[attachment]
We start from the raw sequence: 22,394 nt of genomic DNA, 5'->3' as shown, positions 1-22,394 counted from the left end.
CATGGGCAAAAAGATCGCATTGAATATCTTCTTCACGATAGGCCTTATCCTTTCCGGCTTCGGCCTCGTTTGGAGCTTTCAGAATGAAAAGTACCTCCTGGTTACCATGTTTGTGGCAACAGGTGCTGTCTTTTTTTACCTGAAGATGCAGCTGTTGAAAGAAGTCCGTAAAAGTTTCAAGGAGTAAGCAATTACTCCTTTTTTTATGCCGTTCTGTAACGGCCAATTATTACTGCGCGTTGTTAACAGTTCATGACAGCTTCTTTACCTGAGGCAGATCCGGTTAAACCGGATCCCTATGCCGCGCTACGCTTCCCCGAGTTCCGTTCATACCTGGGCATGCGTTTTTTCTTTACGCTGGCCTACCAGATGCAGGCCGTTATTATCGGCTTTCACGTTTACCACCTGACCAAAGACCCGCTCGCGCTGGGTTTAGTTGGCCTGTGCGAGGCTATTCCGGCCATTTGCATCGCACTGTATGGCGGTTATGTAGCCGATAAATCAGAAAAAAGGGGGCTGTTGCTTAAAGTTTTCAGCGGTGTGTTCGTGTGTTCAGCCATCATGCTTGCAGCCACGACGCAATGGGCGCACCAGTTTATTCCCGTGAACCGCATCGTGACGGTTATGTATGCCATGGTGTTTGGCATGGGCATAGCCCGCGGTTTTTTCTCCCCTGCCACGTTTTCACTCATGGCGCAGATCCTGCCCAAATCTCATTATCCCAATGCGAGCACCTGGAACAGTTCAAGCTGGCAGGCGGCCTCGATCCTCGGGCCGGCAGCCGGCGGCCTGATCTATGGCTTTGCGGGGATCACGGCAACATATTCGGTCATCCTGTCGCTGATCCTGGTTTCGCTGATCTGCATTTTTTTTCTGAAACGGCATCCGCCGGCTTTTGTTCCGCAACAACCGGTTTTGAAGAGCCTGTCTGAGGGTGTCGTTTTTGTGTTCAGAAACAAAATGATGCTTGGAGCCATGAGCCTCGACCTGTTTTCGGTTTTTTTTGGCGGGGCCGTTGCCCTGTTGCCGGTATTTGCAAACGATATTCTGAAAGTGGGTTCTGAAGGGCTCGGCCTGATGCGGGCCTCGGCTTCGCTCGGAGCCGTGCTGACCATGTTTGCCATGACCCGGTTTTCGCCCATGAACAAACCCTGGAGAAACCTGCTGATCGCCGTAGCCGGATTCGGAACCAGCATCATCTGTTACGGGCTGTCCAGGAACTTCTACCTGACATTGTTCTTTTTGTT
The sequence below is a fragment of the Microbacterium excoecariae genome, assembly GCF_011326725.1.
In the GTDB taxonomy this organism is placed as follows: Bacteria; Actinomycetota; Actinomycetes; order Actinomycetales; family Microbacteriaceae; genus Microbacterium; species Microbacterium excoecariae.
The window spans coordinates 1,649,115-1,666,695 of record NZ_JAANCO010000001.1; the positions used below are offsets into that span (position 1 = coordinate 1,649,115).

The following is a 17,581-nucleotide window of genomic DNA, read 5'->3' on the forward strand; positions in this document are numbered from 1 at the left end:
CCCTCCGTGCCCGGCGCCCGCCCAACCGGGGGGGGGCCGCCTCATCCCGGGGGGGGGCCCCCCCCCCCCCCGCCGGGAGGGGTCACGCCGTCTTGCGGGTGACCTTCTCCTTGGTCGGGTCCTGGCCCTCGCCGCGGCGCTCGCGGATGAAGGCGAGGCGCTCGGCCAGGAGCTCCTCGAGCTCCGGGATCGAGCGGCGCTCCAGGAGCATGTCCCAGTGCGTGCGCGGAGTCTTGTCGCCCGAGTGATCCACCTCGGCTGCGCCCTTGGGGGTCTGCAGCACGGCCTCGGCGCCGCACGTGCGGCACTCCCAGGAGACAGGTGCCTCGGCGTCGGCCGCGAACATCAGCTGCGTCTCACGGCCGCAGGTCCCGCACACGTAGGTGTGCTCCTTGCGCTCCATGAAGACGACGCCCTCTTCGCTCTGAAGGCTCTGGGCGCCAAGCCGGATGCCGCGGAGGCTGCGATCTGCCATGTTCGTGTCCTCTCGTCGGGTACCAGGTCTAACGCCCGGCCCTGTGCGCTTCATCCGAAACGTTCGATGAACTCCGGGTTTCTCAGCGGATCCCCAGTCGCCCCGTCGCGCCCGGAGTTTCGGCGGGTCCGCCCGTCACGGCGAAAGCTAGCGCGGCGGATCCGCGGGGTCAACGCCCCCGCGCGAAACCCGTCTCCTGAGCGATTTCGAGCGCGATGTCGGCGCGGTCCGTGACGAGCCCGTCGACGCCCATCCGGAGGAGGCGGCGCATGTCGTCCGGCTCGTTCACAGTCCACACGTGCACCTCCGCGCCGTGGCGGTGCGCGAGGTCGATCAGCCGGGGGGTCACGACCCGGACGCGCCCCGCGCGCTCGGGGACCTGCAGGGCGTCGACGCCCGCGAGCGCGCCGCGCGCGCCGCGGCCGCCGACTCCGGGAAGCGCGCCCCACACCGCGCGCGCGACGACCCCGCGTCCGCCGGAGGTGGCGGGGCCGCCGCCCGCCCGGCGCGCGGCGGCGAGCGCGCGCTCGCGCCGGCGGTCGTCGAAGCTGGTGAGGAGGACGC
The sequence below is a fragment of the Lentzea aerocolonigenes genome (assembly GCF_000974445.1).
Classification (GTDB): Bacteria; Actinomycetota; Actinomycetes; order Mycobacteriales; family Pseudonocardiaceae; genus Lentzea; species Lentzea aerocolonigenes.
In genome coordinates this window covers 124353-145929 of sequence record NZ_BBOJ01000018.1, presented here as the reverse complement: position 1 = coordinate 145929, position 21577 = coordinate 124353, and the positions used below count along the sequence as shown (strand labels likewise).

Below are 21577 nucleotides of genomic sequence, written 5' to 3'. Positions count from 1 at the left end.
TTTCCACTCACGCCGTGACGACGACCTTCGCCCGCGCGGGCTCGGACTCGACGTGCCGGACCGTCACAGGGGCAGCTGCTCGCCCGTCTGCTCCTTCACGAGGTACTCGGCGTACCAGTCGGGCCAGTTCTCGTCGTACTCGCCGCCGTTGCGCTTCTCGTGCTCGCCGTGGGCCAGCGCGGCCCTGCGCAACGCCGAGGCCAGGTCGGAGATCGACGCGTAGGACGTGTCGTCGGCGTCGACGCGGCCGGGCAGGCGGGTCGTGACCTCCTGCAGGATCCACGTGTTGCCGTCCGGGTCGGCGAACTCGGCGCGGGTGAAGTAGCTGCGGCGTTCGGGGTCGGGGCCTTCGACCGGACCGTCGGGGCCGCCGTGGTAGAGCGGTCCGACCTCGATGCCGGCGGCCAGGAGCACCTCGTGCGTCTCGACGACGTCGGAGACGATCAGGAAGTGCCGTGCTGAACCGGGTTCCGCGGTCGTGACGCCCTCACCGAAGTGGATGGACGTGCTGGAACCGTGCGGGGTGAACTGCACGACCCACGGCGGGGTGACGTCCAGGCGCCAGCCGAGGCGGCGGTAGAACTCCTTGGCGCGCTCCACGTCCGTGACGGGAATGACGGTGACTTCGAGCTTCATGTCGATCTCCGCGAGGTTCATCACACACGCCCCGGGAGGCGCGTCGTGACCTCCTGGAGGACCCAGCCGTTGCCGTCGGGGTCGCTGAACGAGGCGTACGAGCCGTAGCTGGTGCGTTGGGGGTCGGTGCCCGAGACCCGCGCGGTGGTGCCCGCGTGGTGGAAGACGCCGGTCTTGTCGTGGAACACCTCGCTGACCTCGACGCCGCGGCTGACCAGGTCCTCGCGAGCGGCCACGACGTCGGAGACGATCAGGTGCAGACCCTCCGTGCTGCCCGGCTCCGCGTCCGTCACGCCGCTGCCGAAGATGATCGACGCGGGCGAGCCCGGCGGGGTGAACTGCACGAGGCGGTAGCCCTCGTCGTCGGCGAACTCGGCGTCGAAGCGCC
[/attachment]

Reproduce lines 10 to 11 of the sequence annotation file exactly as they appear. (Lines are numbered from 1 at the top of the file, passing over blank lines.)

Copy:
In genome coordinates this window covers 124353-145929 of sequence record NZ_BBOJ01000018.1, presented here as the reverse complement: position 1 = coordinate 145929, position 21577 = coordinate 124353, and the positions used below count along the sequence as shown (strand labels likewise).

Below are 21577 nucleotides of genomic sequence, written 5' to 3'. Positions count from 1 at the left end.